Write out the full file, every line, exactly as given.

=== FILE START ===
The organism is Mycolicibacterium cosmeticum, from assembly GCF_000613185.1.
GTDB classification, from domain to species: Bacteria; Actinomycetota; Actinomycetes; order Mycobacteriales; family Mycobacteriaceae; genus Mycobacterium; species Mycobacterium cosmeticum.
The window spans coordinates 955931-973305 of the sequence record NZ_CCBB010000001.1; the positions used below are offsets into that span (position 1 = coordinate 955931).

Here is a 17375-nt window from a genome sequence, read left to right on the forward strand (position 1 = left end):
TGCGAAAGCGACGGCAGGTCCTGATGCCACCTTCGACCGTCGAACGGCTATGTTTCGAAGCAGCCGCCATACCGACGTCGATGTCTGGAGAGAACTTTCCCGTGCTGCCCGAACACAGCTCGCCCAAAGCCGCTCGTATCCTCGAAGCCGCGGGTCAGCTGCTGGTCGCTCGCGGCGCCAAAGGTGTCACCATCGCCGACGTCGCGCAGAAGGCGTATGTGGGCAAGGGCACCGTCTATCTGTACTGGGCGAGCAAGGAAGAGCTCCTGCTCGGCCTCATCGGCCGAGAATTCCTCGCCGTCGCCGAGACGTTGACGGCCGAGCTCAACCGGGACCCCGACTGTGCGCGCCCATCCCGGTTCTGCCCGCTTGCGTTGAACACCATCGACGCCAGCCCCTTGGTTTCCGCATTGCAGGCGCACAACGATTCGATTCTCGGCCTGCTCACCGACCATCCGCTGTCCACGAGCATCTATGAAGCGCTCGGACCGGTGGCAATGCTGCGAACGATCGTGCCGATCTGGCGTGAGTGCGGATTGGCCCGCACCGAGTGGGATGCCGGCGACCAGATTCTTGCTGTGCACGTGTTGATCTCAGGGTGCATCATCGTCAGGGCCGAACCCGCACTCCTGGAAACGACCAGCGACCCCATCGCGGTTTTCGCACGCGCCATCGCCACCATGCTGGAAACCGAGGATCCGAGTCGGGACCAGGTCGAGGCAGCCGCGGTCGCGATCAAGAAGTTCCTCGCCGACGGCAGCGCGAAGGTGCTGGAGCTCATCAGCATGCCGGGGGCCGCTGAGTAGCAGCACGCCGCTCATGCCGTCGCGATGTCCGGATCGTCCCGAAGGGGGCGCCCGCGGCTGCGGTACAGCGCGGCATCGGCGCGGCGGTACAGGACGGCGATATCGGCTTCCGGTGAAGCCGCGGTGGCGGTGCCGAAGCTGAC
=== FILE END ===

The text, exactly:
The organism is Mycolicibacterium cosmeticum, from assembly GCF_000613185.1.
GTDB classification, from domain to species: Bacteria; Actinomycetota; Actinomycetes; order Mycobacteriales; family Mycobacteriaceae; genus Mycobacterium; species Mycobacterium cosmeticum.
The window spans coordinates 955931-973305 of the sequence record NZ_CCBB010000001.1; the positions used below are offsets into that span (position 1 = coordinate 955931).

Here is a 17375-nt window from a genome sequence, read left to right on the forward strand (position 1 = left end):
TGCGAAAGCGACGGCAGGTCCTGATGCCACCTTCGACCGTCGAACGGCTATGTTTCGAAGCAGCCGCCATACCGACGTCGATGTCTGGAGAGAACTTTCCCGTGCTGCCCGAACACAGCTCGCCCAAAGCCGCTCGTATCCTCGAAGCCGCGGGTCAGCTGCTGGTCGCTCGCGGCGCCAAAGGTGTCACCATCGCCGACGTCGCGCAGAAGGCGTATGTGGGCAAGGGCACCGTCTATCTGTACTGGGCGAGCAAGGAAGAGCTCCTGCTCGGCCTCATCGGCCGAGAATTCCTCGCCGTCGCCGAGACGTTGACGGCCGAGCTCAACCGGGACCCCGACTGTGCGCGCCCATCCCGGTTCTGCCCGCTTGCGTTGAACACCATCGACGCCAGCCCCTTGGTTTCCGCATTGCAGGCGCACAACGATTCGATTCTCGGCCTGCTCACCGACCATCCGCTGTCCACGAGCATCTATGAAGCGCTCGGACCGGTGGCAATGCTGCGAACGATCGTGCCGATCTGGCGTGAGTGCGGATTGGCCCGCACCGAGTGGGATGCCGGCGACCAGATTCTTGCTGTGCACGTGTTGATCTCAGGGTGCATCATCGTCAGGGCCGAACCCGCACTCCTGGAAACGACCAGCGACCCCATCGCGGTTTTCGCACGCGCCATCGCCACCATGCTGGAAACCGAGGATCCGAGTCGGGACCAGGTCGAGGCAGCCGCGGTCGCGATCAAGAAGTTCCTCGCCGACGGCAGCGCGAAGGTGCTGGAGCTCATCAGCATGCCGGGGGCCGCTGAGTAGCAGCACGCCGCTCATGCCGTCGCGATGTCCGGATCGTCCCGAAGGGGGCGCCCGCGGCTGCGGTACAGCGCGGCATCGGCGCGGCGGTACAGGACGGCGATATCGGCTTCCGGTGAAGCCGCGGTGGCGGTGCCGAAGCTGAC